Matroids, first defined in 1935, are an abstract generalization of graphs and matrices. By now, there is a large body of matroid theory. The book covers the part of the theory dealing with composition and decomposition of matroids. The book is a revised version of the original publication of 1992. It does not assume any prior knowledge of matroid theory. Indeed, for the reader unfamiliar with matroid theory, the book may serve as an easy and intuitive introduction to that beautiful part of combinatorics. For the expert, the book is intended to provide a pleasant tour over familiar terrain.
Introduction to Wittgenstein’s Tractatus Logico-Philosophicus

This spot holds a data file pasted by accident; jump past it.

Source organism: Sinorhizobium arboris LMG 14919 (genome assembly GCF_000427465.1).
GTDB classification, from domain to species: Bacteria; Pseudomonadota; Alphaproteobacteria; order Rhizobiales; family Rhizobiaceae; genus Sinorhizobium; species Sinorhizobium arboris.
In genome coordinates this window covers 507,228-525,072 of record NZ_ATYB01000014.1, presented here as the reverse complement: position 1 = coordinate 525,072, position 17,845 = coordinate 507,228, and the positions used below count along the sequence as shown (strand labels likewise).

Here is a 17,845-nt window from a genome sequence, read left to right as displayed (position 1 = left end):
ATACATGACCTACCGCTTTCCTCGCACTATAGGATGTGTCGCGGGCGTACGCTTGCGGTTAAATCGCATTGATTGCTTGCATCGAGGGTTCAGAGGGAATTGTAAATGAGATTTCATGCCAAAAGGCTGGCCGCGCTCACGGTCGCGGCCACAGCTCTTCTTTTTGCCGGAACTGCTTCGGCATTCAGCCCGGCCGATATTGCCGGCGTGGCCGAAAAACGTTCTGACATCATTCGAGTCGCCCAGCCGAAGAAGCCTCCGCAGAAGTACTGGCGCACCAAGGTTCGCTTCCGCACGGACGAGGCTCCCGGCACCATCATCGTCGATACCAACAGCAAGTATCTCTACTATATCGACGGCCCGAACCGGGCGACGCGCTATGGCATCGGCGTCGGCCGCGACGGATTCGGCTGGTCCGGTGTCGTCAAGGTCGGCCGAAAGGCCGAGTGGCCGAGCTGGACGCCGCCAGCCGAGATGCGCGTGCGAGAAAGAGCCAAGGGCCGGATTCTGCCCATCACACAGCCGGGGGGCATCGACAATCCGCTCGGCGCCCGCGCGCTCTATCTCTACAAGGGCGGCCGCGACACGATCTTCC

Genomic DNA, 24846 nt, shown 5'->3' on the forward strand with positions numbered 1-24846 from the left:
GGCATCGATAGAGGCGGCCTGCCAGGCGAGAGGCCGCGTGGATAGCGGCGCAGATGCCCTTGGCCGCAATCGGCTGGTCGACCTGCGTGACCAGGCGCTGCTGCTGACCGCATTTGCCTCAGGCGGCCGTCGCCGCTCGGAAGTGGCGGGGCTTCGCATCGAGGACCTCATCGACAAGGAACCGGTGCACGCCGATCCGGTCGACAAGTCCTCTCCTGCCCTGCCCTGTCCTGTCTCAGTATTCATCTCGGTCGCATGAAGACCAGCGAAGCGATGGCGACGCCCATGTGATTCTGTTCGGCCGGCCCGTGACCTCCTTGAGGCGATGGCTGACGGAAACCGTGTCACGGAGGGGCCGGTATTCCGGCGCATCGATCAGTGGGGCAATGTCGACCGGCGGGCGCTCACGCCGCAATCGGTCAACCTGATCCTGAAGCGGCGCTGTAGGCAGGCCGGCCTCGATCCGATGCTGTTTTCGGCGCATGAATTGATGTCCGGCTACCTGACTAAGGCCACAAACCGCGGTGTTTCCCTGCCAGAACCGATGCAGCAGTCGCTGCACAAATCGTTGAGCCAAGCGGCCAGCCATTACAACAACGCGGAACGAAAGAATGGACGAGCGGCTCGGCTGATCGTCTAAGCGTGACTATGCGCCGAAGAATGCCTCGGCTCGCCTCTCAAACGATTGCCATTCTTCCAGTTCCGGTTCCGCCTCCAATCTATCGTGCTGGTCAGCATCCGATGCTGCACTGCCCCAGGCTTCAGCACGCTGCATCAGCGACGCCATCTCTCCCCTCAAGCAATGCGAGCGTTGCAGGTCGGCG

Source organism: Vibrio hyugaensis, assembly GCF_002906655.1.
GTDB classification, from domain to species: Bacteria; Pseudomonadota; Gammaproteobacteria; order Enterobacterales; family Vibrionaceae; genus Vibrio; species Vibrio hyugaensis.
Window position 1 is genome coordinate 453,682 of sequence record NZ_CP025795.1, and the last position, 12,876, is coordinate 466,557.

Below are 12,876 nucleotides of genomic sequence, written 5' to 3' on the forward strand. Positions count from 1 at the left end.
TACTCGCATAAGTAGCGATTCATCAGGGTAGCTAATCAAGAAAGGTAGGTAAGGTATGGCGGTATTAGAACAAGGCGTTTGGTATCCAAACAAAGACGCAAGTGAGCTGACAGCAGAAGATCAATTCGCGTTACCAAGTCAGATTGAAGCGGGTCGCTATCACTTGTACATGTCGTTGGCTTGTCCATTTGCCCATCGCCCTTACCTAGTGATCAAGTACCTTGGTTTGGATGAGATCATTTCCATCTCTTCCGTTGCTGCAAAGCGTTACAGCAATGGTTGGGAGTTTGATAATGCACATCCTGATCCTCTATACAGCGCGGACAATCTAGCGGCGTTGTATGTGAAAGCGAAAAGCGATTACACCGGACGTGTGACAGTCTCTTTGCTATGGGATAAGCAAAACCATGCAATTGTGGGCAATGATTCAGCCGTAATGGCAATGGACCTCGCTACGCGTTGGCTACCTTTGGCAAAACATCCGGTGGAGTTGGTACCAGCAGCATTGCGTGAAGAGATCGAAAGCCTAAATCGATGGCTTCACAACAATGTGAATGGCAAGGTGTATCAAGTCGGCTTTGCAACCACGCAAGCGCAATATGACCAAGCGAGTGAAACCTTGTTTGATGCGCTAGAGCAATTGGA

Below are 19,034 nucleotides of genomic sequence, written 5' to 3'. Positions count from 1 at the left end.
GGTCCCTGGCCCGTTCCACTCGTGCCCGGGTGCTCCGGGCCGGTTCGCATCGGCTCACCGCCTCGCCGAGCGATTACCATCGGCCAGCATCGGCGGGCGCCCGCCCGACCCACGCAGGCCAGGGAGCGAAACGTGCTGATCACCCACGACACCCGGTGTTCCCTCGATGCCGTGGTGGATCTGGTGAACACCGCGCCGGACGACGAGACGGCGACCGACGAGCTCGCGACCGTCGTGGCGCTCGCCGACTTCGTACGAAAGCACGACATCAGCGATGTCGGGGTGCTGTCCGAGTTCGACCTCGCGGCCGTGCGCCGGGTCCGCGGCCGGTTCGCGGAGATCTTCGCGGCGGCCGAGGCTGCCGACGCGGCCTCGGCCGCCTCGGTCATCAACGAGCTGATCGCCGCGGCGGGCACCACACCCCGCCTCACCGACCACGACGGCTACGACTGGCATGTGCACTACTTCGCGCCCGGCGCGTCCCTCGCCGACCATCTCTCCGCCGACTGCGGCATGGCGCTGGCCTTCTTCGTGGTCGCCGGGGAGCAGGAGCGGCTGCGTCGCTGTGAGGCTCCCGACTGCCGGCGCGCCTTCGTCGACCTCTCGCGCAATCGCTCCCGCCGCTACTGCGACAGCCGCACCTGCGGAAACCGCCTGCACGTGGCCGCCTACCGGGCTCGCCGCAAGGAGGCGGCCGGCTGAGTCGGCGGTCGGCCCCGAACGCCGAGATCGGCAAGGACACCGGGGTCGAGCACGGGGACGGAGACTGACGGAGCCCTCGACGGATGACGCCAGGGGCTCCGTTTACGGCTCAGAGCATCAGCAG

In 1921, Ludwig Wittgenstein (1889-1951) published a landmark book in philosophy: the Tractatus Logico-Philosophicus, usually called just the Tractatus. It puts forth a profound theory—now called the picture theory—about the meaning of language. Simply put, the Tractatus aims to answer the question “What can be expressed by language?”
It is an understatement to say that the Tractatus is difficult to read and understand. Accordingly, numerous introductory books and commentaries have been written. These texts are important contributions in philosophy but also are quite complex, even when described as being introductory.
In contrast, this book brings out the fundamental ideas of the Tractatus in simple, everyday language, with all concepts and conclusions illustrated by numerous examples taken from the natural sciences.